up on a beach in turkey. their boat had sunk not far from the rocks. in all, about a third of the 120 people on board did not make it. drowning as they tried to reach greece, a gateway to europe used by so many before them. some of the victims are thought to have been from syria. all this as politicians in geneva gather for talks to try to end the nearly five-year long war. >> we will save you. don't worry. >> reporter: over night another group of refugees tried to make the journey. people were stranded on rocks near the greek island of lesbos. against the darkness of the night the only light came from the rescue boat. it was a daring operation with divers trying to reassure the men, women and children that they would be rescued. eventually they were pulled
aboard, cold, frightened, but safe. more than a million refugees and migrants have travelled to europe during the last year. the cold winter weather hasn't stopped people coming and nirdz have the conflicts that have driven so many to take the risk of making these journeys in the united kingdom the debate over immigration broke out on the streets today. there were angry scenes of pushing and shoving in the port city of dover. anti aracism activists disrupted a protest. some threw bricks and smoke bombs, several people were arrested. there were also clashes in stokholm today. almost 100 demonstrated. one was arrested for punching an
undercover police officer in the face. security was tighter than usual one day after a mass mob went on a rampage threatening migrants. two arrests were made in that incident. months after welcoming refugees into germany under the country's open door policy, chancellor now says they must leave eventually. >> translation: considering all we are doing in terms of integration, which i support because we don't know when the war in syria will be over or when islamic state will be defeated in iraq, we need to tell people that they have a temporary permit to stay and we expect when peace is achieved in syria you will return home with the knowledge you gained here a look at the refugee crisis. what is driving the anti refugee sentiment taking hold in some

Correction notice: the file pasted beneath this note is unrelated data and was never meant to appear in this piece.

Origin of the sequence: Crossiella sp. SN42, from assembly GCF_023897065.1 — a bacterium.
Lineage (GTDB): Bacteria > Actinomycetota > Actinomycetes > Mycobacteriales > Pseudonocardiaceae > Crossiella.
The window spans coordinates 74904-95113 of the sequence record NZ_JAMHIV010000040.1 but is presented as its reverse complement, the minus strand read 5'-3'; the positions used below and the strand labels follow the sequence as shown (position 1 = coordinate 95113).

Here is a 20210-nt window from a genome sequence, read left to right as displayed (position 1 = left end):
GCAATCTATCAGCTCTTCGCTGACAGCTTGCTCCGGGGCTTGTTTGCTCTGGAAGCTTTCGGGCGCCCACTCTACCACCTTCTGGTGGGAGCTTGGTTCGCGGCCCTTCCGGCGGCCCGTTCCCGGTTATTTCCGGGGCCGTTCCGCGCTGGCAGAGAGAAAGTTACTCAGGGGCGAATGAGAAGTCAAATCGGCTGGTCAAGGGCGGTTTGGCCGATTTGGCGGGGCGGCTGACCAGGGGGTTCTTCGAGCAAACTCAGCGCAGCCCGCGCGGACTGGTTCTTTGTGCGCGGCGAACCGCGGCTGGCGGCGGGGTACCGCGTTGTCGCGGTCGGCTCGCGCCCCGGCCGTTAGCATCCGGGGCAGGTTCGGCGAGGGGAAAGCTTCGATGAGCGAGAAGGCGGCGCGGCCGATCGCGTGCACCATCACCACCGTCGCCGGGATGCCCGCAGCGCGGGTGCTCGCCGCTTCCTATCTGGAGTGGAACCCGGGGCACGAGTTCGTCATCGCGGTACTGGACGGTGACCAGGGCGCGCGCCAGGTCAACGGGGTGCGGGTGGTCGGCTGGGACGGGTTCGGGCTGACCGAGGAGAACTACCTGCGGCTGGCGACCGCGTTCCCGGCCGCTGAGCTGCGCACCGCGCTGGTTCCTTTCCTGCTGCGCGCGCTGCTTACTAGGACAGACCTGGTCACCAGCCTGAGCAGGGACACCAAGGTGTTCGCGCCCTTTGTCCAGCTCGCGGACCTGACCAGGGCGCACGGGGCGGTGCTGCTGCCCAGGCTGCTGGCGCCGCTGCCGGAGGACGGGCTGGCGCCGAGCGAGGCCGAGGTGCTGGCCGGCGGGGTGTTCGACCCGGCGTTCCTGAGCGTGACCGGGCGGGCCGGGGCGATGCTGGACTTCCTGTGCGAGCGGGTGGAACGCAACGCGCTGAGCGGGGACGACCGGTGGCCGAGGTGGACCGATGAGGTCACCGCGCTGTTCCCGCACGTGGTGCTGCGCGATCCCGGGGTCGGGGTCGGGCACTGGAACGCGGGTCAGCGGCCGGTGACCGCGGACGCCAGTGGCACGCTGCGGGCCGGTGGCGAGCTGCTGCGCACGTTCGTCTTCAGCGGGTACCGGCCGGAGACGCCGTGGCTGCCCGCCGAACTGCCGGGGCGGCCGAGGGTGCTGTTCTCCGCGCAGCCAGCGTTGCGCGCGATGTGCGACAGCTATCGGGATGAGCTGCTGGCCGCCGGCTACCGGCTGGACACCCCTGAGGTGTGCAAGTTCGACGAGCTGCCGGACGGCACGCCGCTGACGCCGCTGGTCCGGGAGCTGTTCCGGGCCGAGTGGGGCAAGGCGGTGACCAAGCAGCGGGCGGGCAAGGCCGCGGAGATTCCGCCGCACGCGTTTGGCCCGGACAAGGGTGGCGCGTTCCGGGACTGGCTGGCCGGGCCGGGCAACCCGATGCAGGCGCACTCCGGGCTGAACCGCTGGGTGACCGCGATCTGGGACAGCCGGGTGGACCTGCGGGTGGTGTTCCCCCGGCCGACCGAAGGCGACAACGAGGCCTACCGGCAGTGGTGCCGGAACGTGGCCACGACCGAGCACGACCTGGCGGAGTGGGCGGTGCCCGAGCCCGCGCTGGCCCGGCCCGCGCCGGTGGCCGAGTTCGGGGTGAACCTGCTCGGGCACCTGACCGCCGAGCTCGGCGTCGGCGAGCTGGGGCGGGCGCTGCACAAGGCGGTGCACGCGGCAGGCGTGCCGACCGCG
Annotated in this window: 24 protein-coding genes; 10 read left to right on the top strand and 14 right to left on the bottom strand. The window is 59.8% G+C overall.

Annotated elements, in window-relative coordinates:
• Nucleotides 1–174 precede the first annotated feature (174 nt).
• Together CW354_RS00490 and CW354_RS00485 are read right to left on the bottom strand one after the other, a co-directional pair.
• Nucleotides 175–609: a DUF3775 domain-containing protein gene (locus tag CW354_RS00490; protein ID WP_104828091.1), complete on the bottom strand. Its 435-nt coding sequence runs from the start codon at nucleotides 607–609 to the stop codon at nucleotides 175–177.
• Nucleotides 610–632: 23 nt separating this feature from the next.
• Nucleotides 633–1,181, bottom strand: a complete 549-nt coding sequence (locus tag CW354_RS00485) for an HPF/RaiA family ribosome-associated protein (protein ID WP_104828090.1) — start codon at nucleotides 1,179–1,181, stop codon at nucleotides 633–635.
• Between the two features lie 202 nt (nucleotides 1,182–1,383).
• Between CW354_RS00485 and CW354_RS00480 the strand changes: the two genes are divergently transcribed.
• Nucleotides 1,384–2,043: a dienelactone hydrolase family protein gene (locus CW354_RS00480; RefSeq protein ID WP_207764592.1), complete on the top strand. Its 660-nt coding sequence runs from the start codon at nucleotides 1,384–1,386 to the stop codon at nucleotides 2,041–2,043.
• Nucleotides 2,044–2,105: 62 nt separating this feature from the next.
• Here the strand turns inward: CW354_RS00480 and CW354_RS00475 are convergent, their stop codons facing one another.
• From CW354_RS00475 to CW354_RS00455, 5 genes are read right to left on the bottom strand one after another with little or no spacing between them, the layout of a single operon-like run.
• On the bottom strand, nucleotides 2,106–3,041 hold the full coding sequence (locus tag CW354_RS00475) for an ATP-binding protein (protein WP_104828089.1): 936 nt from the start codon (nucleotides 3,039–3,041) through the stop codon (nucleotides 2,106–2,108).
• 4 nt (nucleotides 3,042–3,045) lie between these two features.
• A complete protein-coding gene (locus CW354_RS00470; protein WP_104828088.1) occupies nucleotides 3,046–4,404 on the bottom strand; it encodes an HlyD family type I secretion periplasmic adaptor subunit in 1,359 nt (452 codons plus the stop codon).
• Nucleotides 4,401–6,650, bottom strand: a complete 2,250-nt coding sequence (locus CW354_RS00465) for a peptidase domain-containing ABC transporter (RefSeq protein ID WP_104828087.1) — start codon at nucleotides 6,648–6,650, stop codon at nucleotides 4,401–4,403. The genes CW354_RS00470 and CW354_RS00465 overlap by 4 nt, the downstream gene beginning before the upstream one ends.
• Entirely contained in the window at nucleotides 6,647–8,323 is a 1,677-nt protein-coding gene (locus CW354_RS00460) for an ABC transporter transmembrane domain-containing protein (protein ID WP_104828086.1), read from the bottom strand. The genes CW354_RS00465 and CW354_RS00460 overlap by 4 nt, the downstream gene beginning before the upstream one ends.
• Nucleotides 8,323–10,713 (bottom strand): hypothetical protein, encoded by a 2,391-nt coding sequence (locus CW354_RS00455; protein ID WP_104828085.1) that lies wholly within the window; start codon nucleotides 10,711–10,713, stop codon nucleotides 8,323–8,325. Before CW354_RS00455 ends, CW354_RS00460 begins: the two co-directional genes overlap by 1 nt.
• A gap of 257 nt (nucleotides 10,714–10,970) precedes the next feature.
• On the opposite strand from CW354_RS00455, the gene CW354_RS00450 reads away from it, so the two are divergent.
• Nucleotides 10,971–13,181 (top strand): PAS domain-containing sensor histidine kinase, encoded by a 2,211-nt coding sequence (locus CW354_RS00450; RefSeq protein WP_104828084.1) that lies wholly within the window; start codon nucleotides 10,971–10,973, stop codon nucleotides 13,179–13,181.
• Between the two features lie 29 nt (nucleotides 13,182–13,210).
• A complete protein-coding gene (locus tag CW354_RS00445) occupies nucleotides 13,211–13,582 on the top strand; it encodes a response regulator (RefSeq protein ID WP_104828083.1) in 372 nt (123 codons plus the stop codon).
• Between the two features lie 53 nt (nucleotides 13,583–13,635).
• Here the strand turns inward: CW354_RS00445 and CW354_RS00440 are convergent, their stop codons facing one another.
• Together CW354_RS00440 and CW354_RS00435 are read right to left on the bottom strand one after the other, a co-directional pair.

countries coming up. despite repeated warnings, turkey says a russian jet once again crossed in its airspace on friday. the russian ambassador has been summoned to answer the incident. they were given warnings before the breach. turkey shot down a jet that invoice lated its airspace in november. more on frit's incident and-- friday's interest >> reporter: in their statement they described this incident as yet another example of russian escalatory behaviour. even the president erdogan said that this was an attempt by russia to escalate tensions in the region. like you mentioned, the turkish foreign ministry said that the plane violated its airspace on friday. they summoned the russian ambassador. they protested the action. they condemned the action. we have to remember tensions were at an all-time high